Archbishop of South Sudan Justin Badi Arama leads mediated peace talks

The Anglican Archbishop of South Sudan Justin Badi Arama has led five days of mediated peace talks between the warring parties in South Sudan. The talks reached agreement on three of the 11 demands made by opposition groups, including a recommitment to the cessation of hostilities. Talks on the remaining eight unresolved issues will now continue under the leadership of the Intergovernmental Authority on Development (IGAD). Archbishop Justin Badi Arama, who was only installed as Primate of the Anglican Church of South Sudan last month, led the talks in the Ethiopian capital Addis Ababa alongside a number of other South Sudanese religious leaders.

Priests and members of their congregations wept as they prayed for political leaders negotiating in Addis Ababa to compromise and work together for peace.

The pain of the people of South Sudan who have endured five years of civil war was palpable during an inter-faith prayer session at peace talks underway in Addis Ababa, Ethiopia.

Priests and members of their congregations wept as they prayed for political leaders to find a compromise, to reconcile, and work together to build lasting peace.

“The widows and orphans, for how long will they continue like this,” wept one woman. “Why should they not give up? Even the people who fight for this land, they give up. They die for this land and they don’t want to die.”

All the parties attending the High-Level Revitalization Forum in Addis Ababa admit that progress in carving out a new path towards peace has been slow. Talks have now been extended a further 48-hours.

The South Sudan Council of Churches has been leading private negotiations between the parties to try and narrow the gap between their positions. However, as talks head into their sixth day, the religious leaders have handed back responsibility for making progress to the Intergovernmental Authority on Development (IGAD), an eight-member East African trade bloc.

“We continue to pray for the different parties that, what they have said, they will respect it to enable our people to be free and not always to run or be displaced,” said Archbishop Justin Badi.

Justin Badi Arama and other Christian leaders watch as South Sudanese political leaders sign a commitment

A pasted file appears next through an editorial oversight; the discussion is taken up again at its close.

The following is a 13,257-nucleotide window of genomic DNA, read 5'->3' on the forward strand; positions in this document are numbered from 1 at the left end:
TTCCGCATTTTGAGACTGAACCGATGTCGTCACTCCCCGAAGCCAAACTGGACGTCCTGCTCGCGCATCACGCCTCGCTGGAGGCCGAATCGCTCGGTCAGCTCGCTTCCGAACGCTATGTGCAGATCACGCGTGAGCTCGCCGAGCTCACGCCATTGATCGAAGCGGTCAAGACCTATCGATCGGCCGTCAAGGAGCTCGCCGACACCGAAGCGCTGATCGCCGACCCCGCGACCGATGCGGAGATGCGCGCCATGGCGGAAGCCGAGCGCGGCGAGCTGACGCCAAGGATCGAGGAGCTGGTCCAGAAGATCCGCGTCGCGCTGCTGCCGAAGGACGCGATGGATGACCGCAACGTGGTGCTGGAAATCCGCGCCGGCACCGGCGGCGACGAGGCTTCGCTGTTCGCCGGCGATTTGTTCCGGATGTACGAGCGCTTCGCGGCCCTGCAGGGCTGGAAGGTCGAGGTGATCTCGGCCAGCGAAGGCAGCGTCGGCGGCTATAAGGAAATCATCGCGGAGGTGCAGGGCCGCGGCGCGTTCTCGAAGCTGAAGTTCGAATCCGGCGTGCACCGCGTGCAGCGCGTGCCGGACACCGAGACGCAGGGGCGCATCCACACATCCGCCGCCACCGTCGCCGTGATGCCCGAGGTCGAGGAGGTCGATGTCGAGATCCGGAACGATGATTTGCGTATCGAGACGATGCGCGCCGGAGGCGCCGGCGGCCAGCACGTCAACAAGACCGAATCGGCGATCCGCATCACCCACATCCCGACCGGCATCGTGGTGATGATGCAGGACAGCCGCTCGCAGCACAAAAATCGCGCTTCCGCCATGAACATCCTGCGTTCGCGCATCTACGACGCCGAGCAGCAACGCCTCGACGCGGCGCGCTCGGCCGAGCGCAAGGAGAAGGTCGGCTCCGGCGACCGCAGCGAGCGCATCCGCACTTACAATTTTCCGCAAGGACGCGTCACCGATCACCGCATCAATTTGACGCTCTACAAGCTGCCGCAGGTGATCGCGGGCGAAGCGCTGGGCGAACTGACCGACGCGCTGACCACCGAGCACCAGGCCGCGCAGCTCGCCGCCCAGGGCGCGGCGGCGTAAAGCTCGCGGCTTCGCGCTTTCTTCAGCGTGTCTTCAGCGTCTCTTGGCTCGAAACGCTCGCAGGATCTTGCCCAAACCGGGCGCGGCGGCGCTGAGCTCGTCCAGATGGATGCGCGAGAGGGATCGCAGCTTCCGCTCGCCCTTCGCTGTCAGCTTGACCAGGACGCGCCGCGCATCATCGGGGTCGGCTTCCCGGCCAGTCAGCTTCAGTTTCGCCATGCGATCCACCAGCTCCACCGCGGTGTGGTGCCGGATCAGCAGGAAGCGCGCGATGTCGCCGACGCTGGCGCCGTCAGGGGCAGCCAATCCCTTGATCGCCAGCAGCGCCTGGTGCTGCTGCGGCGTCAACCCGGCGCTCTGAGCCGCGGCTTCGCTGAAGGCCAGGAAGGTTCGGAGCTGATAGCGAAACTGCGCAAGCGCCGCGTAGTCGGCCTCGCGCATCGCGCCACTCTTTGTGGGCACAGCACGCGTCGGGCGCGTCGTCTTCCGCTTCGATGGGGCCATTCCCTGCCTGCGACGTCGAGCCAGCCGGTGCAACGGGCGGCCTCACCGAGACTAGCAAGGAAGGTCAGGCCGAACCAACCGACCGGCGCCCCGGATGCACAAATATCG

to the cessation of hostilities at the end of church-mediated peace talks in Addis Ababa.

Speaking to Radio Miraya at the end of the talks, Archbishop Justin said that the religious leaders met with the factions in Addis Ababa for the “hectic” round of talks to “continue the process of revitalisation” in response to the pain that people of South Sudan had been experiencing. “We were able to offer ourselves and to engage with the different parties, pray with them [and] encourage them,” he said.

“And I am glad to tell all South Sudanese that all parties have recommitted themselves to honour the cessation of hostilities; and from tomorrow onwards will mobilise their forces, and inform them, to at least respect [the cessation] and be in their places [barracks],” he said. “That is one thing we thank God for and my thanks goes to all South Sudanese who have been praying and looking forward to what would come out of Addis Ababa.

“We continued to pray for the different parties, that what they have said, they should respect it to enable our people to be free and not always to run and be displaced. Let that be our continuous prayers”

He said that the talks did not make much process on issues of governance, but said that “the parties have agreed to form a unified government and to have a presidential system; but the rest, as to who gets what, is what they are yet to struggle with. But as a Church, our first concern was the safety of our people which, we thank God, they have committed themselves to ceasefire, which we are grateful for.”

He said that the talks would now continue under the leadership of IGAD.

The Daily Monitor newspaper reports that the church-led talks achieved agreement on the Cantonment of troops, the unification of all forces, and the cessation of hostilities. The Daily Monitor says that the remaining eight areas of disagreement are on opposition demands for the release of former vice president Riek Machar, who is effectively under house arrest in South Africa; the release of all prisoners of war; the release of political detainees; an all-inclusive army; a federal system of governance; the allocation of 70 per cent of the national budget to states and counties; a reduction in the size of both the parliament and cabinet; and the resignation of President Kiir in preparation for transition to a new government.

Estimates for the number of people killed since the fighting began in December 2013 vary widely; with some suggesting a figure of 300,000. More than 3.5 million of South Sudan’s 12 million population are living in exile, either as internally displaced people are as refugees in Uganda, Kenya, Sudan, and other neighbouring countries.

The current round of peace talks have been extended for a further 48 hours; and IGAD is expected to propose a compromise plan to the parties today (Wednesday).

News courtesy of UN Peacekeeping and ACNS 

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